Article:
Before we visit with today's author, I want to announce that the winner of the signed copy of Lisa Bergren's novel, Torrent, is:
blstef1@ . . .
Congratulations! I'll contact you today for your snail mail address, and we'll get your book to you right away. I encourage readers to keep commenting and/or subscribe at right (above my list of books) in order to participate in future book give-aways!
Now let's meet novelist Sarah Sundin, author of Blue Skies Tomorrow (Revell, August 2011).
Sarah Sundin lives in northern California with her husband and three children. When she isn’t ferrying kids to soccer and tennis, she works on-call as a hospital pharmacist and teaches Sunday school and women’s Bible studies.
She belongs to American Christian Fiction Writers and Christian Authors Network. She is the author of the Wings of Glory series—A Distant Melody (Revell, 2010), A Memory Between Us (2010), and Blue Skies Tomorrow (August 2011). In 2011, A Memory Between Us was a finalist in the Inspirational Reader's Choice Awards and Sarah received the Writer of the Year Award at the Mount Hermon Christian Writers Conference.
Please tell us five random things we might not know about you.
--During summer breaks in college, I worked as a ride operator at Knott’s Berry Farm. I knew how to jump on and off of a moving merry-go-round. Don’t ask to see it now.
--For my birthday present I made my husband buy me a model kit of a B-17 Flying Fortress (the plane my heroes fly in my series). He and I put it together—175 itty-bitty pieces to paint and assemble—and I was a prissy girly girl who never did models. It’s so cool! One half of the fuselage is clear so you can the itty-bitty crewmembers and bombs and all.
--I don’t like mushrooms, beans, or fish.
--I wrote the rough drafts for all three of these books longhand, curled up on my couch. I’ve skipped that step with my next series.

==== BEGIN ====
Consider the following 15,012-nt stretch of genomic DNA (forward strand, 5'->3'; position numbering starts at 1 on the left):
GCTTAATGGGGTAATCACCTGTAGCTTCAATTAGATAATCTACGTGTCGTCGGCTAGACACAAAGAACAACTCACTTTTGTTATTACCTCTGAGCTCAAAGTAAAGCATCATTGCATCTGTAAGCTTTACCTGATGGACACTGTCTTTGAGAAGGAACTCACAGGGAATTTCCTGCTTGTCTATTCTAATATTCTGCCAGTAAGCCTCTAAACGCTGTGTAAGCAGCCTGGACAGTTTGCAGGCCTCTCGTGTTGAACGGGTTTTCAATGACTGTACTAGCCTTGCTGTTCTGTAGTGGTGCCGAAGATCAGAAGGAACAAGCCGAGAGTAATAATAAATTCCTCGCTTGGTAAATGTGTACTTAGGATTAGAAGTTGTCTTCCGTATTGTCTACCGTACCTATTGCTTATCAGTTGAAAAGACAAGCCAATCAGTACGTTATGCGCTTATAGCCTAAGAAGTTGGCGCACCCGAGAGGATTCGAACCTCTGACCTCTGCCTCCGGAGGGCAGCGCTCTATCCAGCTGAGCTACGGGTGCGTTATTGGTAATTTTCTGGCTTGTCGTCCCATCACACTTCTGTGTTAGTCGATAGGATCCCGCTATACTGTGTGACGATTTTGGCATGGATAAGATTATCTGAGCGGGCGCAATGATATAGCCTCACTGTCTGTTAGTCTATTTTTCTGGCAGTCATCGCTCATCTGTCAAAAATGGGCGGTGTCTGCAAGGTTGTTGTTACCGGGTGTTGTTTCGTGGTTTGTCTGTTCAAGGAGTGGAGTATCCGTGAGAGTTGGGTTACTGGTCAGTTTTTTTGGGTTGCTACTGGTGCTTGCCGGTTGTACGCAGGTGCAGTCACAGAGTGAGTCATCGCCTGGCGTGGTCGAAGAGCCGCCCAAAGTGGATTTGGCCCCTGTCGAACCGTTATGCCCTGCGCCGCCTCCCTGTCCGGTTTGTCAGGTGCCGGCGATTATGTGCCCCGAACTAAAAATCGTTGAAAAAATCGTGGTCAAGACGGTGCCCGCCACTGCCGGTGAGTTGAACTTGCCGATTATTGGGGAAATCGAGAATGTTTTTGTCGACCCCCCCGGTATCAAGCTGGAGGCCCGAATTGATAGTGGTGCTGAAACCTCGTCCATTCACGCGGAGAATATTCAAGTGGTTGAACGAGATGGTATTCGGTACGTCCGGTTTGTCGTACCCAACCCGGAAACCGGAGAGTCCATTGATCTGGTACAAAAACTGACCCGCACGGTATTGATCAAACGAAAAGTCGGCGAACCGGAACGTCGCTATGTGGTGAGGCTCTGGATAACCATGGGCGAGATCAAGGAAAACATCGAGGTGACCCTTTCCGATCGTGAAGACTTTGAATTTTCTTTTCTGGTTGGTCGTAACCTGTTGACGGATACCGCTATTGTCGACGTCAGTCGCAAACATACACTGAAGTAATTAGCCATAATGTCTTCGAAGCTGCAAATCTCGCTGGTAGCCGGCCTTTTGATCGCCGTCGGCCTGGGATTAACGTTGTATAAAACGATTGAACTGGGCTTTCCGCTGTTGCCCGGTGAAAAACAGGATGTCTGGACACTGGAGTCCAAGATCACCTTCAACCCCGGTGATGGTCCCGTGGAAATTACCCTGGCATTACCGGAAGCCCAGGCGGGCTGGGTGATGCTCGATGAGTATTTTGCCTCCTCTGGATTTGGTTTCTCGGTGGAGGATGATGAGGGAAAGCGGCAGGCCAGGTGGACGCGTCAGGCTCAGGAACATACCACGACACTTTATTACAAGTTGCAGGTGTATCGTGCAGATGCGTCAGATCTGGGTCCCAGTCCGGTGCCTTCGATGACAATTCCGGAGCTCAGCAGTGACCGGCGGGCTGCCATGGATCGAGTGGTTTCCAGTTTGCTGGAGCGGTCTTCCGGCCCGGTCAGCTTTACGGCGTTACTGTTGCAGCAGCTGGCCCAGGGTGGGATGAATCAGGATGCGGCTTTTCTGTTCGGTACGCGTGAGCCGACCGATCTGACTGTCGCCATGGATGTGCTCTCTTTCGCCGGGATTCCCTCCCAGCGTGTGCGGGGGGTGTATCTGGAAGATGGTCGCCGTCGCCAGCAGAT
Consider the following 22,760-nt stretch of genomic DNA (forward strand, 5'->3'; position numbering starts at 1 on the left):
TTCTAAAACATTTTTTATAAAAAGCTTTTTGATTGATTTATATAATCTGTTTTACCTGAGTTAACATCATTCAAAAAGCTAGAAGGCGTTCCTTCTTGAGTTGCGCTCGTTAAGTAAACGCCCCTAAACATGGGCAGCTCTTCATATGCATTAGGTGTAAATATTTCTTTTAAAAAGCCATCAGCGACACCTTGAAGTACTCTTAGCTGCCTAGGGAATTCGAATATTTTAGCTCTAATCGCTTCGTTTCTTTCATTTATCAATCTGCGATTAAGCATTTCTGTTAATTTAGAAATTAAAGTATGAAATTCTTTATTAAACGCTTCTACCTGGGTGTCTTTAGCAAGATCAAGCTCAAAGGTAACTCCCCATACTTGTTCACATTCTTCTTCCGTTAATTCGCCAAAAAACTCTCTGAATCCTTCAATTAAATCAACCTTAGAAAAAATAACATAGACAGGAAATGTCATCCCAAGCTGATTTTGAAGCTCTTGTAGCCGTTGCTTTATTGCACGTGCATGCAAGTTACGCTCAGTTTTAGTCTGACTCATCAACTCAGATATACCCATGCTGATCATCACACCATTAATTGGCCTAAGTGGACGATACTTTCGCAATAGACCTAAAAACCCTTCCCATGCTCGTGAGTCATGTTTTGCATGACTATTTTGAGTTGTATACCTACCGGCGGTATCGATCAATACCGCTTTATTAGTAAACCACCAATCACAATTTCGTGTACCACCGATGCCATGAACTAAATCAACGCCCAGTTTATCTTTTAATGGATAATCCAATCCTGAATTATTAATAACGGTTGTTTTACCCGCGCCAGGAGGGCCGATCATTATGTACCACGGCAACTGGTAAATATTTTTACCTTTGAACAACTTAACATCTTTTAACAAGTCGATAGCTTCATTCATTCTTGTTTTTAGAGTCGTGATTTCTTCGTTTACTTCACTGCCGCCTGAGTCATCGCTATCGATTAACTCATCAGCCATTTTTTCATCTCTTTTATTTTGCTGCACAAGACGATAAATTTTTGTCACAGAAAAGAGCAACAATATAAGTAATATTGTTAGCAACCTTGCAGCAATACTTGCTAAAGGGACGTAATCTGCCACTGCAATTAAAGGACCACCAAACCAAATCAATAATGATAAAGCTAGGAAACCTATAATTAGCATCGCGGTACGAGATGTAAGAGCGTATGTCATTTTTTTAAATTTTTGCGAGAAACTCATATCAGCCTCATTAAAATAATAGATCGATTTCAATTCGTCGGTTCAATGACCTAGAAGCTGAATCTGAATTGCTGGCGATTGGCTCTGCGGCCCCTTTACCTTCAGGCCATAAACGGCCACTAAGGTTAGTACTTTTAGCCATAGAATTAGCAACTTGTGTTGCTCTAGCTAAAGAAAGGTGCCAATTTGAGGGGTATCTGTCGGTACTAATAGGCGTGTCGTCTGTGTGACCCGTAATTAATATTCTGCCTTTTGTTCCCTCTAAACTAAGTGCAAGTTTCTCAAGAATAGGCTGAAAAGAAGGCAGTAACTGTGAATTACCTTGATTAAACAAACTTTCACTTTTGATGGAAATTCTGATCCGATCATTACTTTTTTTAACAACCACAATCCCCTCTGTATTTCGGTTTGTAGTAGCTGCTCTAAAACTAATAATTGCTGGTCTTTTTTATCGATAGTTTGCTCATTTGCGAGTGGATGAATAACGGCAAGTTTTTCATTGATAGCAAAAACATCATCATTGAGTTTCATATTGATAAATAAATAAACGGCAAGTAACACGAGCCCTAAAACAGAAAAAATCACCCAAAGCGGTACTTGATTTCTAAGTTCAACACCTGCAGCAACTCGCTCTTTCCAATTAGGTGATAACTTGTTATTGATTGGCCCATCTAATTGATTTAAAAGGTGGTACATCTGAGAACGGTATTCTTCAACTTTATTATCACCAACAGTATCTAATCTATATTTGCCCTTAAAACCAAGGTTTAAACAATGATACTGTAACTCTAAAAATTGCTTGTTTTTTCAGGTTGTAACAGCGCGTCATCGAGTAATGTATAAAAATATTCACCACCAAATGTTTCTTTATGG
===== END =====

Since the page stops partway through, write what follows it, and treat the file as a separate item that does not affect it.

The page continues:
--My least favorite subject in school? Creative writing. Go figure.
I lived right down the road from Knott's Berry Farm when I was a little kid! It was itty bitty back then. Fond memories . . .
Please tell us a bit more about the plot of Blue Skies Tomorrow.
Lt. Raymond Novak prefers the pulpit to the cockpit, but at least his stateside job training B-17 pilots allows him the luxury of a personal life. As he courts Helen Carlisle, a young war widow and mother who conceals her pain under a frenzy of volunteer work, the sparks of their romance set a fire that flings them both into peril.
After Ray leaves to fly a combat mission at the peak of the air war over Europe, Helen takes a job in a dangerous munitions yard and confronts an even graver menace in her own home.
Will they find the courage to face their challenges? And can their young love survive until blue skies return?
Blue Skies Tomorrow is the third book in the Wings of Glory series, which follows the three Novak brothers, B-17 bomber pilots with the US Eighth Air Force stationed in England during World War II. Each book stands alone.
What is it about your lead characters that will make your readers care about them?
Helen Carlisle is an energetic young war widow who does everything she can to help her country on the Home Front while raising her young son alone—and dealing with deep hurt in her past. Raymond Novak is a gentle thoughtful soul who takes on a role he feels ill-equipped for, and he has to find the courage to forge forward and to turn to God to find the purpose in his adventure.